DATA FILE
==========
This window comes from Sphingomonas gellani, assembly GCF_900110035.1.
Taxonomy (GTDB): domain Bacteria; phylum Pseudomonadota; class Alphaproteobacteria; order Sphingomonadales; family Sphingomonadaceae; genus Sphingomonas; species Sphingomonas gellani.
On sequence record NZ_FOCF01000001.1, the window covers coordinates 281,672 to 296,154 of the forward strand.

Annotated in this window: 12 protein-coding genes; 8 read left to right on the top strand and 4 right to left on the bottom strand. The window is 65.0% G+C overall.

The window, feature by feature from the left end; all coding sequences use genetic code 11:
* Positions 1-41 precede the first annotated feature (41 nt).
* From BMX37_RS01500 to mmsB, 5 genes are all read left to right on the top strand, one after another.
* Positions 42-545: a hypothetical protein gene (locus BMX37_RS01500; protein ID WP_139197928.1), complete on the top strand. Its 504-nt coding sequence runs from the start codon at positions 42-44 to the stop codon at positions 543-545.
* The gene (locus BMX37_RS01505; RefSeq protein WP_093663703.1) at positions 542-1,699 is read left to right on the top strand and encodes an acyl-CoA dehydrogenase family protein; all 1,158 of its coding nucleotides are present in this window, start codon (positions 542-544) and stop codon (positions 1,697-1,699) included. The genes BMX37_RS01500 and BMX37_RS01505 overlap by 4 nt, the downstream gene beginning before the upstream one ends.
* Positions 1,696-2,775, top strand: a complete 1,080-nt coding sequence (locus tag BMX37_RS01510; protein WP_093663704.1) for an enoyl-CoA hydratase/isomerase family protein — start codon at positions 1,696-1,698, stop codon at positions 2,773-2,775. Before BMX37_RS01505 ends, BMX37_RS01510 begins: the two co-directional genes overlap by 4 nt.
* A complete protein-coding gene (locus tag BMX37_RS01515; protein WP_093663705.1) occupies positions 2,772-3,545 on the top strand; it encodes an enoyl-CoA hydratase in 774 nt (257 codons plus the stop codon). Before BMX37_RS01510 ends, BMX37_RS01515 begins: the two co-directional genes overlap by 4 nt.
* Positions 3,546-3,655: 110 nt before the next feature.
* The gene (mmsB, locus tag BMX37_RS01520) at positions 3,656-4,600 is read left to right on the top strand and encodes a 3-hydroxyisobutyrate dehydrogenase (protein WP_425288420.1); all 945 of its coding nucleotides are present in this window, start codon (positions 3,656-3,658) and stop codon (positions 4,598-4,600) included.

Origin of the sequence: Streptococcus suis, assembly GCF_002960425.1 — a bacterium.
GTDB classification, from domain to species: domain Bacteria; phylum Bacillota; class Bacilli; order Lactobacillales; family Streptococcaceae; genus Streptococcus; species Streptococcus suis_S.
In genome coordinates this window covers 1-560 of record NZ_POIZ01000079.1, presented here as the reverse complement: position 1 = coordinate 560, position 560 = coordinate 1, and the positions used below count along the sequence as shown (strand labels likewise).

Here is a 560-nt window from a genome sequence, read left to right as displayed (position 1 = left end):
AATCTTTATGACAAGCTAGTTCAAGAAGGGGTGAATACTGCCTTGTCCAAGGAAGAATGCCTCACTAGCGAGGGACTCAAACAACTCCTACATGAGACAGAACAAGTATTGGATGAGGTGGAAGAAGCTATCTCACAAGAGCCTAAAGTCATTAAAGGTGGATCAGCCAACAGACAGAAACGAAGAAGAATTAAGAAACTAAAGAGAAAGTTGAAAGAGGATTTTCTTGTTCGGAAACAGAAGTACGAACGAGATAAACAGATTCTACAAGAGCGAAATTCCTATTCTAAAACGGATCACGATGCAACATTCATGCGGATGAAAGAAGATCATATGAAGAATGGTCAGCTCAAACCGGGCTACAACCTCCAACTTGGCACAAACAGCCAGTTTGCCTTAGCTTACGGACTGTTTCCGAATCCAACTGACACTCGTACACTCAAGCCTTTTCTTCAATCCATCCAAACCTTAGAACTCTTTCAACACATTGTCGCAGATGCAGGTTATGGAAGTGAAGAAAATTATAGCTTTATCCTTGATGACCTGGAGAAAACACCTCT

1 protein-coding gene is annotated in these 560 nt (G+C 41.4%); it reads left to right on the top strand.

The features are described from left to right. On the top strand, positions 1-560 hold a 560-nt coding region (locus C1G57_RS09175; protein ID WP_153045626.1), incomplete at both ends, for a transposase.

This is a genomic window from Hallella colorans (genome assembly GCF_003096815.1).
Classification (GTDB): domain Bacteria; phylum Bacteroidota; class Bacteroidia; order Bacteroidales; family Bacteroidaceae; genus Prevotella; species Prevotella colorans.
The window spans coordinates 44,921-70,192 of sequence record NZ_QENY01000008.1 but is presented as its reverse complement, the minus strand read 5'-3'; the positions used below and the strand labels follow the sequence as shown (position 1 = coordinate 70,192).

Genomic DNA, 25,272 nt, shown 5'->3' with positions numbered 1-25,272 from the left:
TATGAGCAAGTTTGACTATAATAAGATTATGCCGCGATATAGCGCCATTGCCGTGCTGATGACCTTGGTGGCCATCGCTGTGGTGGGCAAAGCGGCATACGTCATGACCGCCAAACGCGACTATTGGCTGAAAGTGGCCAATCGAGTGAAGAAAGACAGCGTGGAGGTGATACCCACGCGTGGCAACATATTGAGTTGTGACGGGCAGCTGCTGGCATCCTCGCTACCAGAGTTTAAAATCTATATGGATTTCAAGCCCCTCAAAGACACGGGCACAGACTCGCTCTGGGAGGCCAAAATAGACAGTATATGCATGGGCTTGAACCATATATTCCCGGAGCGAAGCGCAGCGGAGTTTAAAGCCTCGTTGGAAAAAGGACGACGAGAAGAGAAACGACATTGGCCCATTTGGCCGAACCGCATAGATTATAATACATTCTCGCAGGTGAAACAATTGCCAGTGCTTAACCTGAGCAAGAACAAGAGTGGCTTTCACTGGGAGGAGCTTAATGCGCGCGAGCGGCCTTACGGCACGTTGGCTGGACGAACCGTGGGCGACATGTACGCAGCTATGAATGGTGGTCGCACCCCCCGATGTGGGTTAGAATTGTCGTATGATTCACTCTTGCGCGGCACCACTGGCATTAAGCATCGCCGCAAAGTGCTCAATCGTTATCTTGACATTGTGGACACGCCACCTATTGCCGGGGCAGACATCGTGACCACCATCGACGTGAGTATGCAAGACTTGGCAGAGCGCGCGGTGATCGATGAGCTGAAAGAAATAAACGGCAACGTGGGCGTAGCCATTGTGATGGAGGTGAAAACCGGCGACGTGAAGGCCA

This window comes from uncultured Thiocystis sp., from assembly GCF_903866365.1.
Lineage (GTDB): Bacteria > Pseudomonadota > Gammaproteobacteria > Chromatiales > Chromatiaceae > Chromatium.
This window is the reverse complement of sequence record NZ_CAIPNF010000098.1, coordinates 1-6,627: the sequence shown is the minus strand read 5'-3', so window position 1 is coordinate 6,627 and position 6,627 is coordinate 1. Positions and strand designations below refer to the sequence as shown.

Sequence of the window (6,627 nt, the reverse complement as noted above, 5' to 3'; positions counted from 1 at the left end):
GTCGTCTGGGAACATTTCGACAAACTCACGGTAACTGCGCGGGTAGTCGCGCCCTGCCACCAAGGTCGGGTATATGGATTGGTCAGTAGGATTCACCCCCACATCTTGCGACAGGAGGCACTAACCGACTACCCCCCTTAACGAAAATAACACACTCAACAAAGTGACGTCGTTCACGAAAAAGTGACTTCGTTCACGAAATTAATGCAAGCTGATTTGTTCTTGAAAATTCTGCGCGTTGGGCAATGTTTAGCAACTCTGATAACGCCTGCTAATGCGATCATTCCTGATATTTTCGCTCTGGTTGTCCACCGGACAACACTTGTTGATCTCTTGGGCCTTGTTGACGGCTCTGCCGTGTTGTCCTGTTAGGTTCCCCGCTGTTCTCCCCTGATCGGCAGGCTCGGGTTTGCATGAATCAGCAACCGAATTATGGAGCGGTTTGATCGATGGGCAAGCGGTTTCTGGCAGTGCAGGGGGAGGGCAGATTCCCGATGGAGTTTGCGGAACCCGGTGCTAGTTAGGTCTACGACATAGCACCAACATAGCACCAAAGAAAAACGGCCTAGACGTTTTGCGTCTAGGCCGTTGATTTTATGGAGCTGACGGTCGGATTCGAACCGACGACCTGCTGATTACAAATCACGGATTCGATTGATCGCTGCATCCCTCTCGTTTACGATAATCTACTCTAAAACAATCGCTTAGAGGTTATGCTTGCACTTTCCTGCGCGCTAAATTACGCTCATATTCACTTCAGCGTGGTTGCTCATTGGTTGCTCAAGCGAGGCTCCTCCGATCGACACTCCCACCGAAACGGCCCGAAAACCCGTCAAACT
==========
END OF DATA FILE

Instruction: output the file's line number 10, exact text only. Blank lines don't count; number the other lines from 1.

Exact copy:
* Positions 1,696-2,775, top strand: a complete 1,080-nt coding sequence (locus tag BMX37_RS01510; protein WP_093663704.1) for an enoyl-CoA hydratase/isomerase family protein — start codon at positions 1,696-1,698, stop codon at positions 2,773-2,775. Before BMX37_RS01505 ends, BMX37_RS01510 begins: the two co-directional genes overlap by 4 nt.